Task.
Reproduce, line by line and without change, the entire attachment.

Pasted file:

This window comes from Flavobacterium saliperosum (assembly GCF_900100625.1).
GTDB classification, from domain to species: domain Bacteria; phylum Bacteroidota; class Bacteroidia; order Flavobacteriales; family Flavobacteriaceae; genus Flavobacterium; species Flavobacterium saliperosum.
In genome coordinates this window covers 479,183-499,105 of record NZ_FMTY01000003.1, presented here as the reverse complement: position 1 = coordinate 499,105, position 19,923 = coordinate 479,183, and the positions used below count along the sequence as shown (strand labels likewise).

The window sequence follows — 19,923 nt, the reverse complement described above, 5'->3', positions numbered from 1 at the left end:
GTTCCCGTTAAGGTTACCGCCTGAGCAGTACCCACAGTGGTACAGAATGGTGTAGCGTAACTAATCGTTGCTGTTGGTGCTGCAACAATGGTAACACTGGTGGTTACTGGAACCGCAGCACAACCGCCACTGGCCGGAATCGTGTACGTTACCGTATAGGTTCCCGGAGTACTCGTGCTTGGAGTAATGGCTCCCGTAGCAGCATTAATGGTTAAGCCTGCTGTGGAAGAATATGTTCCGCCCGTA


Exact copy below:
This window comes from Flavobacterium saliperosum (assembly GCF_900100625.1).
GTDB classification, from domain to species: domain Bacteria; phylum Bacteroidota; class Bacteroidia; order Flavobacteriales; family Flavobacteriaceae; genus Flavobacterium; species Flavobacterium saliperosum.
In genome coordinates this window covers 479,183-499,105 of record NZ_FMTY01000003.1, presented here as the reverse complement: position 1 = coordinate 499,105, position 19,923 = coordinate 479,183, and the positions used below count along the sequence as shown (strand labels likewise).

The window sequence follows — 19,923 nt, the reverse complement described above, 5'->3', positions numbered from 1 at the left end:
GTTCCCGTTAAGGTTACCGCCTGAGCAGTACCCACAGTGGTACAGAATGGTGTAGCGTAACTAATCGTTGCTGTTGGTGCTGCAACAATGGTAACACTGGTGGTTACTGGAACCGCAGCACAACCGCCACTGGCCGGAATCGTGTACGTTACCGTATAGGTTCCCGGAGTACTCGTGCTTGGAGTAATGGCTCCCGTAGCAGCATTAATGGTTAAGCCTGCTGTGGAAGAATATGTTCCGCCCGTA